22 March 2019 - Article
There is a growing trend globally towards greater transparency in corporate reporting of non-financial risks and policies. The disclosure of environmental, human rights and social risks is becoming a mandatory legal requirement across the world. We focus here on recent developments in the EU.
On April 15, 2014, the European Parliament adopted Amendments to Directive 2013/34/EU (“Directive”), requiring disclosure by public companies and groups of nonfinancial and diversity information.
The Directive applies to any company, regardless of their domicile, which files in the EU and has 500 employees in Europe. Companies covered by the Directive are required to disclose information on policies, outcomes and risks relating to environmental matters, social and employee-related aspects, human rights, and anti-corruption issues.
Company disclosure standards will expand to include the supply chain and third parties.
Impact of the Reporting Directive Amendments
The EU Directive is expected to affect roughly 6,000 public companies who file in Europe. According to the EU, only 10 percent of those companies currently report information required to be disclosed in the EU Directive, so the EU Directive will dramatically increase the number of EU companies reporting environmental and social information.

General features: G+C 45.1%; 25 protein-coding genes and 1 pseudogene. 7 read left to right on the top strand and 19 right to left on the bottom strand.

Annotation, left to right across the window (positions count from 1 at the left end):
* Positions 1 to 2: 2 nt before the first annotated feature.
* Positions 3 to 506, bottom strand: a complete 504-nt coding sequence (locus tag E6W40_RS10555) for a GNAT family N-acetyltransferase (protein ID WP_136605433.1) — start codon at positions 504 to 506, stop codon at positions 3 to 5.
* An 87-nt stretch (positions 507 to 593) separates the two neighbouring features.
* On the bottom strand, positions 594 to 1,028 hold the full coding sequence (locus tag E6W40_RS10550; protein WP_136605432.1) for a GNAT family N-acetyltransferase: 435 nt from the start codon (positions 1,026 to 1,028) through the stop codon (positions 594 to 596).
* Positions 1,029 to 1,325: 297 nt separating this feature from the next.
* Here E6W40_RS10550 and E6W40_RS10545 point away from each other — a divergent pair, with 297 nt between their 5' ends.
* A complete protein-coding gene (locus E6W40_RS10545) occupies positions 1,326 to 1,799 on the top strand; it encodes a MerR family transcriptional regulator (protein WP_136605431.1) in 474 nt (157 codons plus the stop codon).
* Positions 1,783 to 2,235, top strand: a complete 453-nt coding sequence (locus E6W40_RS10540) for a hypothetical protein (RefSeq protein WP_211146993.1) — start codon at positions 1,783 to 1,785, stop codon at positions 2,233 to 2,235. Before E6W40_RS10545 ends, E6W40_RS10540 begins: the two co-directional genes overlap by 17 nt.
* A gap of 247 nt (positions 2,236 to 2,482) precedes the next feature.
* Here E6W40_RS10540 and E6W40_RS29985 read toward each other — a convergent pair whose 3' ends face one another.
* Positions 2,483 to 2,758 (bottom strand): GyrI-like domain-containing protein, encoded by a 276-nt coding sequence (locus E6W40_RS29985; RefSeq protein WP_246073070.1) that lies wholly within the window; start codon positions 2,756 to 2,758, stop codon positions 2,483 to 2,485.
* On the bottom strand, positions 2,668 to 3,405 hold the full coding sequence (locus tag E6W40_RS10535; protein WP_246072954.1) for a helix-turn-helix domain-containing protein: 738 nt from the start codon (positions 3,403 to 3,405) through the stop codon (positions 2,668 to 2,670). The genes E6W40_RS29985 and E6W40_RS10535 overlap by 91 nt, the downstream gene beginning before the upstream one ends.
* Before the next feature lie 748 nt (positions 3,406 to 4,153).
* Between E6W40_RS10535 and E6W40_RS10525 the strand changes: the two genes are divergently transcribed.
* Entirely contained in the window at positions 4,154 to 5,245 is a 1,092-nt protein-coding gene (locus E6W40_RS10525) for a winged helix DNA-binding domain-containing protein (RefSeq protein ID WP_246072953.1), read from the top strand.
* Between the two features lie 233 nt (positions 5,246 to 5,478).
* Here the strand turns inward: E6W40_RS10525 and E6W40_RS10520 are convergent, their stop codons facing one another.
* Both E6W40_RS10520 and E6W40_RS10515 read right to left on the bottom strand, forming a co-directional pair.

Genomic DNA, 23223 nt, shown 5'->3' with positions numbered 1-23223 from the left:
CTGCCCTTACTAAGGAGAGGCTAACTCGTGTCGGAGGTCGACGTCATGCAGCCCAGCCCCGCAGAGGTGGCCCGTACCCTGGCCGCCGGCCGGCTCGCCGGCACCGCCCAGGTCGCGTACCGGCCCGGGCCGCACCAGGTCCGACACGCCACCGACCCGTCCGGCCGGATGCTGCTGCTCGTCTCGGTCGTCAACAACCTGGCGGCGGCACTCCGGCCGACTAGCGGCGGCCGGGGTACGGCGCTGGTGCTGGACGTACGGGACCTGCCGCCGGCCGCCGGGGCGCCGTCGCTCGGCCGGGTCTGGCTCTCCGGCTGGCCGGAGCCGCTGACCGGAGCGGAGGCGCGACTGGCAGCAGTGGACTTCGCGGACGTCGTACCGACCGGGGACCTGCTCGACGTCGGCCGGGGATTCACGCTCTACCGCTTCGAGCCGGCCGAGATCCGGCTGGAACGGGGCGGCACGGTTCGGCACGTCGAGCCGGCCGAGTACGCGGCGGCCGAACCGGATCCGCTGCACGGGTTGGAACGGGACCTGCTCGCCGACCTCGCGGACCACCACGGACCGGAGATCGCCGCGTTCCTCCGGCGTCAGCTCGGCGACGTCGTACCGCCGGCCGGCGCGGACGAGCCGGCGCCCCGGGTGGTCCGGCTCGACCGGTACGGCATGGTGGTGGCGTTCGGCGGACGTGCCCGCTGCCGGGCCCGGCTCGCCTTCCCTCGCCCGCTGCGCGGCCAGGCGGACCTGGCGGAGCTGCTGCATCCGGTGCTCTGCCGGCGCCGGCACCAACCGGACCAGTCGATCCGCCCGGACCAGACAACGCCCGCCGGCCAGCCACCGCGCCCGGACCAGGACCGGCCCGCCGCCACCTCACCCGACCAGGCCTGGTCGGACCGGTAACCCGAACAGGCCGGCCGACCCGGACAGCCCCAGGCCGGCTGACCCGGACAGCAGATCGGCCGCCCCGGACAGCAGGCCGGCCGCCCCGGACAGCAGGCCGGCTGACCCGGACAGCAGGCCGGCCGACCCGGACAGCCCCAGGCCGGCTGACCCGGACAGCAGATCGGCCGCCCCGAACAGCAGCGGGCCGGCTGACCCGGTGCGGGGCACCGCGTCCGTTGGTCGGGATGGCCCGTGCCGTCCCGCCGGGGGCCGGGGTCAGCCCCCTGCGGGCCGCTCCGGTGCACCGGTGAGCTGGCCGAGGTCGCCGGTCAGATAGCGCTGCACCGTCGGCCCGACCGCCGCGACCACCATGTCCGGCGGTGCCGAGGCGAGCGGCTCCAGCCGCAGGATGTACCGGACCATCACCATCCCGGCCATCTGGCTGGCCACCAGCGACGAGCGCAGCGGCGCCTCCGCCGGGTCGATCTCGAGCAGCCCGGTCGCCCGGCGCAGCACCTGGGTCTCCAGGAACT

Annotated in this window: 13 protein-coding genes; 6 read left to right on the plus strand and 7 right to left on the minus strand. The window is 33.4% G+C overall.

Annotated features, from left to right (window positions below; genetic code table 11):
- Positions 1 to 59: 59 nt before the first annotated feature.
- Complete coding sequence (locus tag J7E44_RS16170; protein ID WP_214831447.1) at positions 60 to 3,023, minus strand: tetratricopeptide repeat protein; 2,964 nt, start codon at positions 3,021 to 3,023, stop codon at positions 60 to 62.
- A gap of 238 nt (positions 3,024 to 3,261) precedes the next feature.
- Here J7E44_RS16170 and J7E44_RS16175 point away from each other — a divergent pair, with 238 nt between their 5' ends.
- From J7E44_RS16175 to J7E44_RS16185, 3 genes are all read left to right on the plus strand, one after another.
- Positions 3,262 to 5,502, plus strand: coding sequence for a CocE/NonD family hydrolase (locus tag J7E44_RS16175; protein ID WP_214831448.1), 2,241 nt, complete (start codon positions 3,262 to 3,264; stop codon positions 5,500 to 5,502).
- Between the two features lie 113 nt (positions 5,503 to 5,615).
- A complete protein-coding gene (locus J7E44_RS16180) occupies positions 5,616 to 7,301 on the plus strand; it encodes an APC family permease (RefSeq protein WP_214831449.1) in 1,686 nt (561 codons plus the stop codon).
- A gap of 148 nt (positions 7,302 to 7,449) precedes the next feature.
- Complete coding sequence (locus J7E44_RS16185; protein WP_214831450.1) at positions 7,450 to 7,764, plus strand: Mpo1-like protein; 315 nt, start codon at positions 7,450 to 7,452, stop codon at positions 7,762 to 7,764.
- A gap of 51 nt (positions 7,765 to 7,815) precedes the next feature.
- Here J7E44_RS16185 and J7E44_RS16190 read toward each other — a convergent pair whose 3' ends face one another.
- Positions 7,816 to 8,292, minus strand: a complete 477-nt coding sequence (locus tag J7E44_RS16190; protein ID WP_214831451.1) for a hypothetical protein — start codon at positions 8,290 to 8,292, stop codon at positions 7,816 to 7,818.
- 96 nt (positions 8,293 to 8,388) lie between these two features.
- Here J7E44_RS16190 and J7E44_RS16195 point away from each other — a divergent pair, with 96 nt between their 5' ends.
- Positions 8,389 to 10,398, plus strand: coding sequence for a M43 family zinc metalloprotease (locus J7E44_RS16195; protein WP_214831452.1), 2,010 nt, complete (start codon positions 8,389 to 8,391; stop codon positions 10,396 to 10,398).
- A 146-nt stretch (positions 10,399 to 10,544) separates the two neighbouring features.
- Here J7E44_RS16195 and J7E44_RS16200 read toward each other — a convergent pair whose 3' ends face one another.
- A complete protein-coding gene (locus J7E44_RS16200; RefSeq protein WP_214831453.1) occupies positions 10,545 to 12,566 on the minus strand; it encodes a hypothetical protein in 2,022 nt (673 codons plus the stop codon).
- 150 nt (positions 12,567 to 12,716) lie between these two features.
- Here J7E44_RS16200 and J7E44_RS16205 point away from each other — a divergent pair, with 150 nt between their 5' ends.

The EU Directive must now be adopted by the EU Member States in the Council and then be implemented into national laws by Member States within two years after the Directive enters into force.
The Directive does not displace individual member country CSR reporting requirements, leaving open for multinationals operating throughout the region complicated questions regarding whether to file one or multiple reports within Europe.
The developments in the EU, show a growing trend of governmental requirements governing the mandatory reporting and disclosure of CSR information. These emerging mandates will directly impact many companies doing business in those jurisdictions and indirectly affect thousands more who supply companies operating in them. As early movers in the mandatory reporting world, their regimes will undoubtedly influence and shape the requirements to come in yet more countries around the globe.
We recommend that this is an opportunity to widen the scope of CSR beyond the rather traditional focus on environment and ensure that Safety and Occupational health is embedded into the CSR agenda. Many organisations are being bold and recognising that Safety is very closely linked to sustainability. Plus ‘sustainability’ seems a word more likely to draw enthusiastic levels of support than the words ‘health and safety’.